The first key to understanding this is to recognise that consumers have preferences not over goods, but over states of the world. A "state" is a complete description of all factors that are relevant to a decision.
- in a simple consumption problem where the consumer must choose between eating a banana and an apple two states of the world would be "I have a banana" and "I have an apple". Here the preferences over states collapse back to simple preferences over goods so we see that simple preferences defined over bundles of goods are really just a special case of the more general idea of preferences over states of the world.
- Slightly more complicated: suppose you are deciding whether to take an umbrella to work. Now it's not sufficient to simply compare "I have an umbrella" with "I don't have an umbrella" because which of these I prefer will depend upon the weather! So the relevant states are something like "I have an umbrella and rain is forecast", "I don't have an umbrella and rain is forecast", "I have an umbrella and rain is not forecast", and "I don't have an umbrella and rain is not forecast".
Once we think of preferences as being over states rather than goods then it becomes easy to incorporate the kinds of dynamic elements you refer to. For example, if I am choosing between watching a movie in the cinema today versus buying a blu-ray that is released tomorrow then the states could, in principle be quite complicated:
- "I spend time travelling in the rain to the cinema where I get to see the movie early on a large screen but there may be stupid kids making noise."
- "I buy the blu-ray, which means I have to wait until tomorrow to see the movie on a small television. But I won't get wet, can watch the movie more than once, and can send my kids away to their grandmothers so they don't make noise."
This example is a bit silly, but should make clear that the idea of a state is very general and allows us to define preferences over all sorts of very exotic decision problems, including those where new goods are arriving or are becoming unavailable. indeed, the choices don't even have to be about goods that I consumer, since states of the world could be things like "I spend an extra hour in bed" vs "I go early to the park with my children".
Completeness requires that the consumer can rank all of the relevant states of the world, where a state is relevant if it could potentially be chosen by the consumer. This is obviously a big ask because there are typically a large number of factors affecting a decision problem, so the number of states a consumer must consider is large.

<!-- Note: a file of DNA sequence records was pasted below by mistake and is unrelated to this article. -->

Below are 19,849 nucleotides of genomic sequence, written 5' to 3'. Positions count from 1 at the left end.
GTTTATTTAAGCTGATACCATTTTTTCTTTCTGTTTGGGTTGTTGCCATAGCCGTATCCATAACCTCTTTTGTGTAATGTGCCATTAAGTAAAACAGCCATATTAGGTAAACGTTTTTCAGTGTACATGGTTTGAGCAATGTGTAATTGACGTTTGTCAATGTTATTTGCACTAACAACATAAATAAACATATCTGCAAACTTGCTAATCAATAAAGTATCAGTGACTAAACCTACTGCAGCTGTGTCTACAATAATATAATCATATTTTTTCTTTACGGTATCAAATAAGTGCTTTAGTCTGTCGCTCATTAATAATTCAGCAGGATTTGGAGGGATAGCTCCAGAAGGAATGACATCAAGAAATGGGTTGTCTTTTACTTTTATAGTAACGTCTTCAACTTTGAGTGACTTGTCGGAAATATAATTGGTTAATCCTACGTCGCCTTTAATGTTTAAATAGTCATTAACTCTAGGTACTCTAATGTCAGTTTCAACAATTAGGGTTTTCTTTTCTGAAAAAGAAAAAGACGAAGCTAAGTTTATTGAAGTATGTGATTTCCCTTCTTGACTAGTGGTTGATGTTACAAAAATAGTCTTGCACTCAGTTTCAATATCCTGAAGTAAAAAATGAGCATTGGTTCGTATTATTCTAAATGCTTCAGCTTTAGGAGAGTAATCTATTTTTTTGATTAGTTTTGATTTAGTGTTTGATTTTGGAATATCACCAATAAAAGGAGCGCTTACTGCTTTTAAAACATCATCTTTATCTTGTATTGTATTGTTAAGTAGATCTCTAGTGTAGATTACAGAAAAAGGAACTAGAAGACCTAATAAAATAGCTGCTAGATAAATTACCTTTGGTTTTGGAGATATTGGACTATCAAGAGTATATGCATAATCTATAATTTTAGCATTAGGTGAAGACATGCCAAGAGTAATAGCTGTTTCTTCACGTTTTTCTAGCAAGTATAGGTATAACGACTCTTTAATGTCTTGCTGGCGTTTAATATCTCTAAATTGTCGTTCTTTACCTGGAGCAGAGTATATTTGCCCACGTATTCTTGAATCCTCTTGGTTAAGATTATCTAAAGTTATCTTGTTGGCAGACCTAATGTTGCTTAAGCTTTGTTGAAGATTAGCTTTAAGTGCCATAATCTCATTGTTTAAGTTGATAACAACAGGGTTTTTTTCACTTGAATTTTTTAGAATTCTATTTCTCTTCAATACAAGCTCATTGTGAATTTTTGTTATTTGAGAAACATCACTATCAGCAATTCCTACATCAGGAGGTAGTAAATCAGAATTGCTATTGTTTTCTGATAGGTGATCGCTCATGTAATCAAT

In practice, consumers use heuristics and approximations to solve their decision problems; they, of course, do not solve the formal, fully-specified optimisation problem. This modelling approach is, nevertheless, useful if it offers a good approximation of consumer behaviour while also making a good trade-off between tractability and empirical relevance. In fact, models of consumer demand and choice based on this simple framework typically do quite well at explaining behaviour, suggesting that this particular modelling simplification is quite useful.
The field of behavioural economics deals with situations in which consumers systematically deviate from this optimal decision process, including cases where they do not consider the full set of states.
Edit: by no means definitive, but this article by Eliaz and Spiegler (2011) is a nice example of modelling consumers who are boundedly rational and do not consider all possible states. The title and abstract are as follows:
Consideration Sets and Competitive Marketing
We study a market model in which competing firms use costly marketing devices to influence the set of alternatives which consumers perceive as relevant. Consumers in our model are boundedly rational in the sense that they have an imperfect perception of what is relevant to their decision problem. They apply well-defined preferences to a “consideration set”, which is a function of the marketing devices employed by the firms. We examine the implications of this behavioural model in the context of a competitive market model, particularly on industry profits, vertical product differentiation, the use of marketing devices, and consumers' conversion rates.